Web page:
Thursday, June 04, 2009

Chula Vista Elementary's DASH & STRETCH deal with YMCA, pulled off by Lowell Billings and Pam Smith, reveals the underbelly of CVESD

Get ready to make some noise again Chula Vista! Salt Creek & South Bay 'Y' are holding focus groups tomorrow, June 4, 2009 and June 17, 2009 re: DASH/STRETCH.

June 4
5:30 - 6:30 p.m.
Here, you will get to speak.
Salt Creek Elementary School Auditorium
1055 Hunte Parkway
Chula Vista, CA 91914

June 17
11 - 12 and 12 - 1
South Bay YMCA
50 North 4th Ave., 91910

Earlier DASH & STRETCH posts are here.

The Dash & Stretch Story as told by a veteran DASH leader
San Diego Reader
Posted June 3, 2009
...Why wasn't Dr. Lowell Billings transparent with the parents and employees of the City of Chula Vista's DASH and STRETCH? That is a question that will remain unanswered as Dr. Lowell Billings will not comment on that...Double-Boarding a conflict of interest? Follow me:

Care2 make a difference
While legally Dr. Lowell Billings & Pamela B. Smith may serve on two boards, namely CVESD & the YMCA's Board of Management, they were supposed to have abstained their votes on the March 10th, 2009 district board meeting as it was a clear conflict of interests.

Maura Larkins' response:

Here's what Robert Fellmeth, University of San Diego law professor and director of the Center for Public Interest Law, says, "[P]ublic officials should know better than to steer so much money to groups with which they have close relationships."

Shame on Pamela Smith for voting to give control of a school district program to a private charity she's involved in. (On the other hand, it helps explain why the YMCA would give her a "woman of distinction" award. But the web of longtime cronies involved in the DASH & STRETCH power grab extends beyond Lowell Billings and Pam Smith to Cheryl Cox, mayor of Chula Vista. Cox served on the CVESD board until 2006.

The DASH & STRETCH backroom deal is a small part of a much bigger problem.

Lowell Billings (like many other school superintendents) is paid big bucks to do whatever it takes to keep things calm and quiet in the school district.

He's also supposed to educate as many kids as possible while keeping things quiet, but when a choice has to be made between educating kids and keeping the power structure in place, the kids come in second place.

Mr. Billings seems to be good at covering up problems. This is why CVESD pays Lowell Billings one of the highest salaries of any public employee in San Diego County, while at the same time laying off the people who actually educate kids. (How much is Billings paid to do this? In the 2007-2008 fiscal year he was the fourth-highest earning public employee in San Diego County, earning $238,205. I would guess his salary was about $20,000 higher this past year.)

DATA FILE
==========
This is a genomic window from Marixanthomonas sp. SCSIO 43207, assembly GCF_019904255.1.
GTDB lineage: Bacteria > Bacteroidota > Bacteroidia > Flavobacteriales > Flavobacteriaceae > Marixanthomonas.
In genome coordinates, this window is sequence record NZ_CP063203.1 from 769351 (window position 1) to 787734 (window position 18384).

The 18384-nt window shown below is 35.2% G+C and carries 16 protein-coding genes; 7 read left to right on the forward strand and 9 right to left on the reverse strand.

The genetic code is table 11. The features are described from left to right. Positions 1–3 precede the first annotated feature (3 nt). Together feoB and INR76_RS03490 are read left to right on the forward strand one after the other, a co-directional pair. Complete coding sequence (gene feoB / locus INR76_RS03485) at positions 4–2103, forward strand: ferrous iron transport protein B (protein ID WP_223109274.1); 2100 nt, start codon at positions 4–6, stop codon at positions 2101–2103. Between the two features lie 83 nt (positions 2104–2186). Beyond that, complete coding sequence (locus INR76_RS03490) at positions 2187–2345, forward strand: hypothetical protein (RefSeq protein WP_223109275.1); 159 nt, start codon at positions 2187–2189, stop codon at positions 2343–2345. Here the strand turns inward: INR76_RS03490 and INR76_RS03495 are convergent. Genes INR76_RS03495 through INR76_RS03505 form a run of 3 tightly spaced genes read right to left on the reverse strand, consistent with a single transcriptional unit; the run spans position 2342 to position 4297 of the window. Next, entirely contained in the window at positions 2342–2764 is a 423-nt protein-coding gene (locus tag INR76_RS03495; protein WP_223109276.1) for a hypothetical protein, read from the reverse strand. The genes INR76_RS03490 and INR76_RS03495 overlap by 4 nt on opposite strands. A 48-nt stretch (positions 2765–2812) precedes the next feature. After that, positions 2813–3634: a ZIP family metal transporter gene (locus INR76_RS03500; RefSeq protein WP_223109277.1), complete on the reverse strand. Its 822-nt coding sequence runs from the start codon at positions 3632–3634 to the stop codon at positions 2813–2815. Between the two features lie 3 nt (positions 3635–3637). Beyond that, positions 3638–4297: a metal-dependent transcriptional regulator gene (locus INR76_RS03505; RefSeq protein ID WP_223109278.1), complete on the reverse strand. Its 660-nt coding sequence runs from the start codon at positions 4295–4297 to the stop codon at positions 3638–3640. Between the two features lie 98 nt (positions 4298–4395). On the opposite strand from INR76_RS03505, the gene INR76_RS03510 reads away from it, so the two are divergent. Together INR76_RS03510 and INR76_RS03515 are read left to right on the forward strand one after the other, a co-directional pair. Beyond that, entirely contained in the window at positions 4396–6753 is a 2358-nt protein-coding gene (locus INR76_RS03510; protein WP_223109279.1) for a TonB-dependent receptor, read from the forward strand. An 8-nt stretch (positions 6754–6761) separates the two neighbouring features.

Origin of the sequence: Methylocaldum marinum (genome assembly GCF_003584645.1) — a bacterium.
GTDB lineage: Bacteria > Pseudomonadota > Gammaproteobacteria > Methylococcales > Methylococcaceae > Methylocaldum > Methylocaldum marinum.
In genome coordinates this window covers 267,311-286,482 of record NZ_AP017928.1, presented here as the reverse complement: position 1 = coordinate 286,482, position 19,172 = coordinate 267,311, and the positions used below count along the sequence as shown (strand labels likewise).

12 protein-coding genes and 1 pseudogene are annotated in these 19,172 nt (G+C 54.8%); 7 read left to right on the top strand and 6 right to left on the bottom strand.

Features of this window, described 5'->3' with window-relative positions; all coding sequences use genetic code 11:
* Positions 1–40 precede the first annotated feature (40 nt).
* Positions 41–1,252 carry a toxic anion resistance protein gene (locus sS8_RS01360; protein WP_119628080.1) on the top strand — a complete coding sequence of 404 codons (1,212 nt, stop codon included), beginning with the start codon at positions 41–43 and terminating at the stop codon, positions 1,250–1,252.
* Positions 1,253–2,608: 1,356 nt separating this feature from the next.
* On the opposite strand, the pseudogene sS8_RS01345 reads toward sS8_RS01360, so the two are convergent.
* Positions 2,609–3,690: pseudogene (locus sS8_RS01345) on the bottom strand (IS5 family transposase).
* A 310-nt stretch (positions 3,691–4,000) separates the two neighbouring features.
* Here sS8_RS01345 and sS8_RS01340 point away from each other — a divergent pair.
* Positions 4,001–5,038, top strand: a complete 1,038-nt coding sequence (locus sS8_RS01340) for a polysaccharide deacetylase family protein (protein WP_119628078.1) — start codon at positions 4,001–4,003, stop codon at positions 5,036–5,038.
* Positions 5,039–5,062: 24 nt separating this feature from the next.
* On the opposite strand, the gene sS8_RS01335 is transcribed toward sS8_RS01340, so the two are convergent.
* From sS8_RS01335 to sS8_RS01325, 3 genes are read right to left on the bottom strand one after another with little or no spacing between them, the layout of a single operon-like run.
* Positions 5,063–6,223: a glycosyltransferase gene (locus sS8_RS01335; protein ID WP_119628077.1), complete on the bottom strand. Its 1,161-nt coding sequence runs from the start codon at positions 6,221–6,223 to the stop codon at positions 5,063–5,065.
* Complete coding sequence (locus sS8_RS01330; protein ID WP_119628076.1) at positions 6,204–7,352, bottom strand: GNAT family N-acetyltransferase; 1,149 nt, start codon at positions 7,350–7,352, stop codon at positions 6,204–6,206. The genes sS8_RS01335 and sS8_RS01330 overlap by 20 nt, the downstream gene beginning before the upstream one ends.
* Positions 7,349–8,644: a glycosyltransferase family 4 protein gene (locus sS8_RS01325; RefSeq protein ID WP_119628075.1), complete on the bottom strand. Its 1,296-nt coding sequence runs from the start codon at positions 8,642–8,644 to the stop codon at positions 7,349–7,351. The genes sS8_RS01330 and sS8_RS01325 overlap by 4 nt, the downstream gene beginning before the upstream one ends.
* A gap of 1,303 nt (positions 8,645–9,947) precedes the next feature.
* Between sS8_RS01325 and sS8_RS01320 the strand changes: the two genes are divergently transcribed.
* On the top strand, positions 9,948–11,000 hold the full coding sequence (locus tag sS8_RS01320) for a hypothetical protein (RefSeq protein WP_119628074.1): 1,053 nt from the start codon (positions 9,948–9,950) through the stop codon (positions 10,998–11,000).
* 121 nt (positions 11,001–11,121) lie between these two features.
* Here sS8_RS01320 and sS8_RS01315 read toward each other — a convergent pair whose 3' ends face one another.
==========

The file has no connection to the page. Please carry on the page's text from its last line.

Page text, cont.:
Like other school officials, CVESD board members are so paranoid that they feel threatened by every little complaint. They don't want issues addressed in a public forum; they believe democracy is the road to ruin. Voters must be kept in the dark because voters can't be trusted with the truth. They are the only ones worthy of being on the board, and they must do whatever they have to do to stay there, including ignoring conflict of interest and other laws.

You might not guess that arrogance and fear would be so closely intertwined, but both the arrogance and the paranoia are real.

Chula Vista Elementary School District has a particularly bad case of paranoia. Board members and administrators fear that their system would fall apart if parents, teachers or kids were allowed to express dissatisfaction. It's CVESD's reflex response is to silence complaints and to deny its mistakes. CVESD flounders for years covering up its blunders rather than solving its problems.

The deterioration of DASH & STRETCH at CVESD is an unfortunate event, but it's just a tiny part of the big problem in education: teacher quality. Politics, not competence, determines who teaches children. People love to moan about the problem of not being able to get rid of incompetent teachers, but the truth is that education wouldn't really improve much if each school got rid of its worst teacher and replaced that teacher with a barely-competent teacher. The standards need to be much higher.

Unfortunately, our society doesn't want to pay much for schools. One of Lowell Billings' jobs is to find a cheap way to put a teacher in every classroom (after first taking out plenty for himself and his lawyers, of course).

Adding to the problem, or perhaps, the very core of the problem, is that there is no effective system to evaluate teaching performance. Principals do observations, but they don't really know what's going on in classrooms, as reported in recent research.

Links on ineffective teacher evaluations:
Gotham Schools
Education Week
Voice of San Diego

As long as everything is peaceful and quiet, most administrators believe that everything is fine. And if kids end up as failures years later, very few people in the schools feel guilty. The United States has the highest incarceration rate in the world, but most school officials are apparently fine with that.

Schools teach that if we keep a low profile and don't make the people in power angry, we'll be among the "contributing" members of society. I disagree. I think that looking the other way when wrong is being done damages society. I hope that Elisa Betancourt will keep speaking out. There's plenty more to talk about, Elisa. Don't go away!

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